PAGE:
This page provides an overview of traditional public works contracting for local governments in Washington State, including links to a wide range of public works topics. It is part of MRSC’s series on Purchasing and Contracting.
For more detailed information on public works bidding and contracting, download MRSC’s City Bidding Book or County Bidding Book. Although these publications are geared toward cities and counties, much of the information is also applicable to other local government agencies.
What is a Public Work?
RCW 39.04.010(4) defines "public work" as:
[A]ll work, construction, alteration, repair, or improvement other than ordinary maintenance, executed at the cost of the state or of any municipality, or which is by law a lien or charge on any property therein. … "Public work" does not include work, construction, alteration, repair, or improvement performed under contracts entered into under RCW 36.102.060(4) or under development agreements entered into under RCW 36.102.060(7) or leases entered into under RCW 36.102.060(8).
This applies to all municipalities as defined in RCW 39.04.010(3) – essentially all public agencies except the various types of diking, drainage, or irrigation districts, or any other district authorized for the reclamation or development of waste or undeveloped lands.
“Ordinary maintenance” is not defined by statute, but based on WAC 296-127-010 it can be defined as work that is performed by agency personnel to provide regular or preventive maintenance. It does not include repair or replacement projects.
Examples of public works projects include road construction, roof repair, HVAC upgrades, building remodeling, or parking meter installation.
Traditional Design-Bid-Build Contracting
These pages discuss only the “traditional” design-bid-build public works process, and not the alternative project delivery methods of Chapter 39.10 RCW. In the traditional project delivery method, which all public agencies in the state are allowed or required to use, an engineer/architect designs the project, an agency uses a competitive process to bid the project and make an award to a contractor, who then constructs the project using plans and specifications prepared by the engineer/architect.
The alternate contracting methods are restricted to a much smaller pool of local agencies.
Chapter 39.04 RCW requires competitive bidding for public works projects, although it does not establish bid limits or required competitive processes, and RCW 39.04.280 exempts municipalities from competitive bidding for emergency public works projects.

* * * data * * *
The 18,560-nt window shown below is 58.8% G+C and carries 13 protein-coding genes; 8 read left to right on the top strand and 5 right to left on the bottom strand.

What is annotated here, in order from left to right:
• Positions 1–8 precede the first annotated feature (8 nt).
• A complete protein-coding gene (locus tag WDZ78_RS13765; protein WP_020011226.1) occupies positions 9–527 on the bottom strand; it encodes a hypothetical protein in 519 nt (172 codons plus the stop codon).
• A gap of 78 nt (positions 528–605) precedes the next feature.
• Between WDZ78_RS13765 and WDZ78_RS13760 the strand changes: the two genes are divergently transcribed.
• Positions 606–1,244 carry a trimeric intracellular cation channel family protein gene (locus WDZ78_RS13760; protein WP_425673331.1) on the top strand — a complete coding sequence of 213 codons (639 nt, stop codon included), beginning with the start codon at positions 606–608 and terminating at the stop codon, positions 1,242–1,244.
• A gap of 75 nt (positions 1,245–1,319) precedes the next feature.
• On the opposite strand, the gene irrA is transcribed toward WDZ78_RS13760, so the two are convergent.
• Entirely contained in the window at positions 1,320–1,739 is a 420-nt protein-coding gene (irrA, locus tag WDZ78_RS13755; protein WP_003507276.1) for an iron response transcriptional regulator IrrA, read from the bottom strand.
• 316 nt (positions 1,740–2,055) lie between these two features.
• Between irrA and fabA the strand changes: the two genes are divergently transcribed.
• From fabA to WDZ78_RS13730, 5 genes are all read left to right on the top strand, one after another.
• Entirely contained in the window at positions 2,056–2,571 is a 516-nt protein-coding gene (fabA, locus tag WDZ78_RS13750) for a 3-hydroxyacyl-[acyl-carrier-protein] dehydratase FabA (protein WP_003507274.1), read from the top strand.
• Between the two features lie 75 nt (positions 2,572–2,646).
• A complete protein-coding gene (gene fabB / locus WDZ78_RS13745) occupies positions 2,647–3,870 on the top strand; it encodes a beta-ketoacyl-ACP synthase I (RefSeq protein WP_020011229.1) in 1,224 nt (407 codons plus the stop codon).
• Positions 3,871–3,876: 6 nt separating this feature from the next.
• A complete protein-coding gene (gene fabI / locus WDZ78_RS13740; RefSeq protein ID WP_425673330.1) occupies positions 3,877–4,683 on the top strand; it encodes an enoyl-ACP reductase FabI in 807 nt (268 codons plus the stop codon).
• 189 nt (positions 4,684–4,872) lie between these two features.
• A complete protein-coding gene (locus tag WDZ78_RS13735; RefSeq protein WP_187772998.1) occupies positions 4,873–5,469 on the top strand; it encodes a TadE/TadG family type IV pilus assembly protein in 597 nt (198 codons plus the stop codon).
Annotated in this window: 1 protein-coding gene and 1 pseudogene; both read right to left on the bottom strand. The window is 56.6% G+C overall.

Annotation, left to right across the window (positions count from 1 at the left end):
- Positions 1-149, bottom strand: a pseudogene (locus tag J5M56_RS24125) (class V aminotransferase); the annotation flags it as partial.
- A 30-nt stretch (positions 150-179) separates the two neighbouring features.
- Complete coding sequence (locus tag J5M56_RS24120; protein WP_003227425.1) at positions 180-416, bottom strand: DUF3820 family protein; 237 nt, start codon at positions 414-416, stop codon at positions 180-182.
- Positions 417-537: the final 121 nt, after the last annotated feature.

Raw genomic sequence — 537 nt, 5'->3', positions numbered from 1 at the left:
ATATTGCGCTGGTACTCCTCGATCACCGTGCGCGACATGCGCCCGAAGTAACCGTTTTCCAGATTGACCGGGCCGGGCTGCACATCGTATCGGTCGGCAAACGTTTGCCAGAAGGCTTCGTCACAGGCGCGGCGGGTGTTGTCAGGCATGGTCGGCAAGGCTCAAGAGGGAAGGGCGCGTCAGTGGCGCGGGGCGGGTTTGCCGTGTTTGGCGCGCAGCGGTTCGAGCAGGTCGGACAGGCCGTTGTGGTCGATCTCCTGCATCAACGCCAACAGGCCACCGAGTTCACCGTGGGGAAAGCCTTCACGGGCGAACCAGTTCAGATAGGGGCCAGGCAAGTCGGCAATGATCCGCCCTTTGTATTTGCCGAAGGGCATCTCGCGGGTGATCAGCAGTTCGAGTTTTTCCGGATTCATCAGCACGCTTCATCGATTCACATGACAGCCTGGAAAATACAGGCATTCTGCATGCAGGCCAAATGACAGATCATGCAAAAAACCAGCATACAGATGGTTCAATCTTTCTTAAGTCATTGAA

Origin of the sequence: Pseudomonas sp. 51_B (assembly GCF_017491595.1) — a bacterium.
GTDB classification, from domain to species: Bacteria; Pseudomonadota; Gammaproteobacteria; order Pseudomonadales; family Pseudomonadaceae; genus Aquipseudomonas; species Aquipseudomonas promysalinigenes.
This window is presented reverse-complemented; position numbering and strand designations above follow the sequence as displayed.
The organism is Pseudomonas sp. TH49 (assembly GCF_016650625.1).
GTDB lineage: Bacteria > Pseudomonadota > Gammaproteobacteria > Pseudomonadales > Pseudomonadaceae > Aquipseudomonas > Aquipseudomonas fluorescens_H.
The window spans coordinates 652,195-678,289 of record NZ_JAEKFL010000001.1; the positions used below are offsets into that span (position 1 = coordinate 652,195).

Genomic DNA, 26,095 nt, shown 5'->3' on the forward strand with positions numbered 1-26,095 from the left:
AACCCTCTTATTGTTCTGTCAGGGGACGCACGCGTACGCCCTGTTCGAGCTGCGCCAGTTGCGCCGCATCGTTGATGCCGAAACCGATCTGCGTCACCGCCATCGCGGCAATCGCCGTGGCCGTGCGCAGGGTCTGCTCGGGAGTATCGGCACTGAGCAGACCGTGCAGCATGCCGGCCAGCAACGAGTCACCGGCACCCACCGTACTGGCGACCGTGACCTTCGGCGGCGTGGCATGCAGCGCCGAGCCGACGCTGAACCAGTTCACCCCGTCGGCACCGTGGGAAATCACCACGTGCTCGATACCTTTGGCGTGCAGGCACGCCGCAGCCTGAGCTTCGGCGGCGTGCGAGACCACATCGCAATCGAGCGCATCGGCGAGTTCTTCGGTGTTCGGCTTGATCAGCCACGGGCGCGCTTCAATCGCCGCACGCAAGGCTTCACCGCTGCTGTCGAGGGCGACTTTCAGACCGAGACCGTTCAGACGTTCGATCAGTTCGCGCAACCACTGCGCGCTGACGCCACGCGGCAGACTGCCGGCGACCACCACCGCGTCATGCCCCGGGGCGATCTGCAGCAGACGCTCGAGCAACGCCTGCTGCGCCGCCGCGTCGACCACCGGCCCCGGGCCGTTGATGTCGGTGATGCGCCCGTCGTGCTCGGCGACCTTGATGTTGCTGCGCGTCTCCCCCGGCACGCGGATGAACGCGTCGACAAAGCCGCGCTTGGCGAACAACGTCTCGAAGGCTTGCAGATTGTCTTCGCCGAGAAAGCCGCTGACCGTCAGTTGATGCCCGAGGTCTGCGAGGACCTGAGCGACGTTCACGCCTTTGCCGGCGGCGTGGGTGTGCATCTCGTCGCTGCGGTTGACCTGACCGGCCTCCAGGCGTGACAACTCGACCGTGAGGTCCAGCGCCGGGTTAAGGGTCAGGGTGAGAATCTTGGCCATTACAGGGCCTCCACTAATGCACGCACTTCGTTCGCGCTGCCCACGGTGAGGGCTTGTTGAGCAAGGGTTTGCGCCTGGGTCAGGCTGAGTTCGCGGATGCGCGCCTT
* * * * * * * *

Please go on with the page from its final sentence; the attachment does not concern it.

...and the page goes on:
The exact public works bidding requirements vary from agency to agency. Many local governments have their own unique bid limits, competitive processes, and even exemptions in their statutes, and many are able to use a small works roster process for projects under $300,000.
Most public works projects require prevailing wages, retainage, and performance and payment bonds.
To see your agency's specific statutory requirements, use MRSC's Find Your Contracting Requirements tool.
There are three recurring questions MRSC receives regarding public works projects:
- Do we have to go out for competitive bids for this project?
If the cost of a public works project exceeds your agency's bid limits, you must use a formal competitive bidding process, small works roster process, or limited public works process. To find out if competitive bidding is required for your project, use MRSC's Find Your Contracting Requirements tool.
- Is maintenance considered public works and is it subject to prevailing wages?
As mentioned earlier, the definition of "public work" excludes "ordinary maintenance," which based on WAC 296-127-010 can be defined as work that is performed by agency personnel to provide regular or preventive maintenance.
For instance, using agency personnel to clean a sewer or a roof would likely be ordinary maintenance, but replacing a deteriorating bridge or contracting with a private company to clean a sewer or a roof would probably be considered a public work.
MRSC's position is that agencies should approach maintenance projects conservatively and treat them as public works, subject to prevailing wages and other public works laws.
- Must we pay prevailing wages for everything?
Prevailing wages must be paid on all public works projects and on maintenance projects performed by contract. Prevailing wages must also be paid on some contracts which can be considered purchased services.
However, there are some exceptions that are very fact-dependent. For a prevailing wage determination, contact the Department of Labor & Industries.
Public Works Topics
For more information about public works contracting in Washington, see the topics below: